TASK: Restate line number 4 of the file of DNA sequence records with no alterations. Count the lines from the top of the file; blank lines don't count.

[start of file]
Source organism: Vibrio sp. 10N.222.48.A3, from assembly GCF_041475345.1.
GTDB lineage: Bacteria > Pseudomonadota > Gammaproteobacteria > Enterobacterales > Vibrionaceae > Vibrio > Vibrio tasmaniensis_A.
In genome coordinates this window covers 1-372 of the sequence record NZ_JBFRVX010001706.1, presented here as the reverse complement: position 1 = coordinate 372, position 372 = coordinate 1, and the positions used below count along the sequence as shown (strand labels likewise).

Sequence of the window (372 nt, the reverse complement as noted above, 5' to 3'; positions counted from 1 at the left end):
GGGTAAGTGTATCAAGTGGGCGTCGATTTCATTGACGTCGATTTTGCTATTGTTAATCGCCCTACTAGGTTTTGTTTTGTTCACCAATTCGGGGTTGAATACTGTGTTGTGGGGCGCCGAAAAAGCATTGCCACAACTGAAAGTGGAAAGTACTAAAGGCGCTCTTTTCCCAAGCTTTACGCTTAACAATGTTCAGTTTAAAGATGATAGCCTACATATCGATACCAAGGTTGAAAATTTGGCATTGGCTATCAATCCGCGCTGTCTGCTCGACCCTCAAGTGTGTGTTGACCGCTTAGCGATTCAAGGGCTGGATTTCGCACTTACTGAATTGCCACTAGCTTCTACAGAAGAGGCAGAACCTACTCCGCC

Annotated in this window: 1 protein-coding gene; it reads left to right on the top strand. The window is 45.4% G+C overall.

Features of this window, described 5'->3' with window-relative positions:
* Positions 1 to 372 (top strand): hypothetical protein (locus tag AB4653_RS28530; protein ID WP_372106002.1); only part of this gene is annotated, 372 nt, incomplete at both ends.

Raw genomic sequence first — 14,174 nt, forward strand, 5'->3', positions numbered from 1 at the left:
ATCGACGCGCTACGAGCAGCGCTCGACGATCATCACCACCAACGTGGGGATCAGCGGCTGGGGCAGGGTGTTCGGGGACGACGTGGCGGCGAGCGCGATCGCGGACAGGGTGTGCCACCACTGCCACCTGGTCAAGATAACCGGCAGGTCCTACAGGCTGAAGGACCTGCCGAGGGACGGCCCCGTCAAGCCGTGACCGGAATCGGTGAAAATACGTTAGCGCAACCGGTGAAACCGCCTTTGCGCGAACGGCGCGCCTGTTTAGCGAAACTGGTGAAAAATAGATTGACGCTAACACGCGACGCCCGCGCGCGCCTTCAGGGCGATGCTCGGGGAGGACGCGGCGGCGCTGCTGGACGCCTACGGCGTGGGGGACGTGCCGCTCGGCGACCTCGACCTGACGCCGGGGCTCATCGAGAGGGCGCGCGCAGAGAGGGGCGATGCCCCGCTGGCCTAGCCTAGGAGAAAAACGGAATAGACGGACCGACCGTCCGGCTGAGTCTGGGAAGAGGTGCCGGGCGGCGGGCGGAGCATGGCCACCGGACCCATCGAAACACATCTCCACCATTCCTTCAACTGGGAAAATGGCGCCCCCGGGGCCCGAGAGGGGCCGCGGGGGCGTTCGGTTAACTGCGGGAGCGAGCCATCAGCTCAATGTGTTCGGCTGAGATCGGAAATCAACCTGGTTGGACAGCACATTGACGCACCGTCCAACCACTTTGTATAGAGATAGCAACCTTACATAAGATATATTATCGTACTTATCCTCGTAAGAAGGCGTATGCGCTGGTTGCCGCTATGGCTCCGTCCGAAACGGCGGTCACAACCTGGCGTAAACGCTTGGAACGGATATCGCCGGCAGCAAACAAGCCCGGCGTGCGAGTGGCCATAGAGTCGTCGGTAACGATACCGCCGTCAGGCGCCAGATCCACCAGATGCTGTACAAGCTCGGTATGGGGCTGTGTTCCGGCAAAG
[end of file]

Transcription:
Sequence of the window (372 nt, the reverse complement as noted above, 5' to 3'; positions counted from 1 at the left end):